The decision by Blue Shield means four of California's health insurers have agreed to postpone their rate increases for 60 days. Blue Shield's rate hike is by far the largest.
Nurses, patients and consumer advocates converged on Blue Shield headquarters in San Francisco demanding a stop to the insurer's big rate hike. A small business owner and patient was among those who addressed the crowd. She says her family of three will have to go without insurance, rather than pay the higher premiums.
"The amount we are paying and we've been paying, we're thinking we just put that in a saving account and we save it when a condition arises. And we'll pay out of pocket and throw our chances to the wind. See what happens," says Kerry Abukhalaf, a mother of one child.
Last week, three of California's biggest insurers agreed to postpone their rate hikes 60 days. Pacific Care and Anthem agreed to postpone rate hikes between 2 and 9 percent. And Aetna postponed its increase of 20.7 percent. Blue Shield was the last holdout. The sudden reversal caught the protestors by surprise.
"It's a victory in a very large war," says Rose Ann DeMoro, executive director of the California Nurses Association.
Blue Shield declined an on camera interview, but in a statement, said, "We are taking this action to remove any doubt that the rates we have submitted are necessary to pay the medical expenses of our individual members. Even with these increases, we don't expect to cover the cost of medical care for these members."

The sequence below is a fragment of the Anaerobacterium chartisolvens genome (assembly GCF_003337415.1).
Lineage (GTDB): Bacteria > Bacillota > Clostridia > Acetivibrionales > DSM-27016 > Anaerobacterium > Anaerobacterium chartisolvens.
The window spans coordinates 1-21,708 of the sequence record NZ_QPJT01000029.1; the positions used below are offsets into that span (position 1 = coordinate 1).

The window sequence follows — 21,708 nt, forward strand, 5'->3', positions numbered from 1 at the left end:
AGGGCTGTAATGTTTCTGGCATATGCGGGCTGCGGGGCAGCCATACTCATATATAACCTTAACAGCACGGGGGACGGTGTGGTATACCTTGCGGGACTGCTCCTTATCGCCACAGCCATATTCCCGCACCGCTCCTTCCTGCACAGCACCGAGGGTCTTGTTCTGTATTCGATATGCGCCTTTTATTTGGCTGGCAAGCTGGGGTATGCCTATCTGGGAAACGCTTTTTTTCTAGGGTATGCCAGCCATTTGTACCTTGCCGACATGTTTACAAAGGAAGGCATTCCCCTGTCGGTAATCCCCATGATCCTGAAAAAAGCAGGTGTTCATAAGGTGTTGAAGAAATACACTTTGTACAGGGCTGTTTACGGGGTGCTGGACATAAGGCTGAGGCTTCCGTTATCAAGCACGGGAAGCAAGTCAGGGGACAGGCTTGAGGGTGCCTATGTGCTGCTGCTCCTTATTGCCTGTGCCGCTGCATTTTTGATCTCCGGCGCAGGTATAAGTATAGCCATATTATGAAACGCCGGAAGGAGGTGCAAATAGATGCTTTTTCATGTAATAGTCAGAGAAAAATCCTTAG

That was met with skepticism by the California Nurses Association.
"The cynical thing about this is that Blue Shield actually supports Obama Care and then turned around and raised their rates 59 percent because that's the loop hole," says DeMoro.
The president of Consumer Watchdog, Jamie Court, says ultimately C alifornia's insurance commissioner needs more power.
"We need an elected insurance commissioner who will have the power to tell them to wait. They weren't going to wait until the nurses showed up and the patients showed up," says Court.
The alternative for some is to go without.
"The high cost of our health insurance is supposedly promising us peace of mind and it's not worth that peace of mind. So I rather take the risk than stress of the high cost," says Abukhalaf.
Assembly Bill 52 would give the insurance commissioner greater power to reject rate increases. Look for that to be a major battle in the legislature later this year.